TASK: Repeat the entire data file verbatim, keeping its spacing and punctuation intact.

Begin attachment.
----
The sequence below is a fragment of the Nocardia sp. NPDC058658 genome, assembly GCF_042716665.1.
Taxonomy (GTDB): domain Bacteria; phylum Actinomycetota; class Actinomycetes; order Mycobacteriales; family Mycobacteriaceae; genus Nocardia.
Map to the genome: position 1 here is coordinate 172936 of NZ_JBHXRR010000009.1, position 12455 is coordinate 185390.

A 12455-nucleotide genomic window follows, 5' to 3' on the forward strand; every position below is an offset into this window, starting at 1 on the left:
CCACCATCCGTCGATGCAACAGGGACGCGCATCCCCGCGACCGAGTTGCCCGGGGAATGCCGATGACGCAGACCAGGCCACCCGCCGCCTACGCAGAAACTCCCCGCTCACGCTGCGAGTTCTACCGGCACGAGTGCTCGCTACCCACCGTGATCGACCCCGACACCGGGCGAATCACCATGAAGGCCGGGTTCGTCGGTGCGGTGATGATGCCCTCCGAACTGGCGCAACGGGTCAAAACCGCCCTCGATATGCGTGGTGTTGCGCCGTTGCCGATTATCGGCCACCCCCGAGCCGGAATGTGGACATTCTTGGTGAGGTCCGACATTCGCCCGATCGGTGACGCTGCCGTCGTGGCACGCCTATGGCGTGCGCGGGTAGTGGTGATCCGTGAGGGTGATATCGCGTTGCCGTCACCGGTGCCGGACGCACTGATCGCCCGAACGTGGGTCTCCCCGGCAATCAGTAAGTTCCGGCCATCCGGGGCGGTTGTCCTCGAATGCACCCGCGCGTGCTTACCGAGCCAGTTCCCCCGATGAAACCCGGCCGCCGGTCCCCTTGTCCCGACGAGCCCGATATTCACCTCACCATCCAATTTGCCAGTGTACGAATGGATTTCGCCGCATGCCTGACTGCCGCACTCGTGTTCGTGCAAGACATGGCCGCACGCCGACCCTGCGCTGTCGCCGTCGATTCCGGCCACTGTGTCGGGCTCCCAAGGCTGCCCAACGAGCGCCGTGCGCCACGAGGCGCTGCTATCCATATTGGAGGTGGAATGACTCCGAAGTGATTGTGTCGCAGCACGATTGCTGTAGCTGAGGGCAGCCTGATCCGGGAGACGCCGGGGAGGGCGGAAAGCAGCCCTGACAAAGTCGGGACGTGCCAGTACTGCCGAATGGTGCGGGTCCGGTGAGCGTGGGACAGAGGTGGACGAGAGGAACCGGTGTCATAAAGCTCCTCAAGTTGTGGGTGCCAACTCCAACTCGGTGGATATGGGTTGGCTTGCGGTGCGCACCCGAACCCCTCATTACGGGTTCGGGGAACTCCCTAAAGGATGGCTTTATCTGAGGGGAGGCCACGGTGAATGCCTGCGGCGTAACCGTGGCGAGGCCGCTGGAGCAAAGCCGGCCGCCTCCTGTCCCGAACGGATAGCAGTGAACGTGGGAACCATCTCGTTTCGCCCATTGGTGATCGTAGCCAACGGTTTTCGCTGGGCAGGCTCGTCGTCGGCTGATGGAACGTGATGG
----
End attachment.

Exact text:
The sequence below is a fragment of the Nocardia sp. NPDC058658 genome, assembly GCF_042716665.1.
Taxonomy (GTDB): domain Bacteria; phylum Actinomycetota; class Actinomycetes; order Mycobacteriales; family Mycobacteriaceae; genus Nocardia.
Map to the genome: position 1 here is coordinate 172936 of NZ_JBHXRR010000009.1, position 12455 is coordinate 185390.

A 12455-nucleotide genomic window follows, 5' to 3' on the forward strand; every position below is an offset into this window, starting at 1 on the left:
CCACCATCCGTCGATGCAACAGGGACGCGCATCCCCGCGACCGAGTTGCCCGGGGAATGCCGATGACGCAGACCAGGCCACCCGCCGCCTACGCAGAAACTCCCCGCTCACGCTGCGAGTTCTACCGGCACGAGTGCTCGCTACCCACCGTGATCGACCCCGACACCGGGCGAATCACCATGAAGGCCGGGTTCGTCGGTGCGGTGATGATGCCCTCCGAACTGGCGCAACGGGTCAAAACCGCCCTCGATATGCGTGGTGTTGCGCCGTTGCCGATTATCGGCCACCCCCGAGCCGGAATGTGGACATTCTTGGTGAGGTCCGACATTCGCCCGATCGGTGACGCTGCCGTCGTGGCACGCCTATGGCGTGCGCGGGTAGTGGTGATCCGTGAGGGTGATATCGCGTTGCCGTCACCGGTGCCGGACGCACTGATCGCCCGAACGTGGGTCTCCCCGGCAATCAGTAAGTTCCGGCCATCCGGGGCGGTTGTCCTCGAATGCACCCGCGCGTGCTTACCGAGCCAGTTCCCCCGATGAAACCCGGCCGCCGGTCCCCTTGTCCCGACGAGCCCGATATTCACCTCACCATCCAATTTGCCAGTGTACGAATGGATTTCGCCGCATGCCTGACTGCCGCACTCGTGTTCGTGCAAGACATGGCCGCACGCCGACCCTGCGCTGTCGCCGTCGATTCCGGCCACTGTGTCGGGCTCCCAAGGCTGCCCAACGAGCGCCGTGCGCCACGAGGCGCTGCTATCCATATTGGAGGTGGAATGACTCCGAAGTGATTGTGTCGCAGCACGATTGCTGTAGCTGAGGGCAGCCTGATCCGGGAGACGCCGGGGAGGGCGGAAAGCAGCCCTGACAAAGTCGGGACGTGCCAGTACTGCCGAATGGTGCGGGTCCGGTGAGCGTGGGACAGAGGTGGACGAGAGGAACCGGTGTCATAAAGCTCCTCAAGTTGTGGGTGCCAACTCCAACTCGGTGGATATGGGTTGGCTTGCGGTGCGCACCCGAACCCCTCATTACGGGTTCGGGGAACTCCCTAAAGGATGGCTTTATCTGAGGGGAGGCCACGGTGAATGCCTGCGGCGTAACCGTGGCGAGGCCGCTGGAGCAAAGCCGGCCGCCTCCTGTCCCGAACGGATAGCAGTGAACGTGGGAACCATCTCGTTTCGCCCATTGGTGATCGTAGCCAACGGTTTTCGCTGGGCAGGCTCGTCGTCGGCTGATGGAACGTGATGG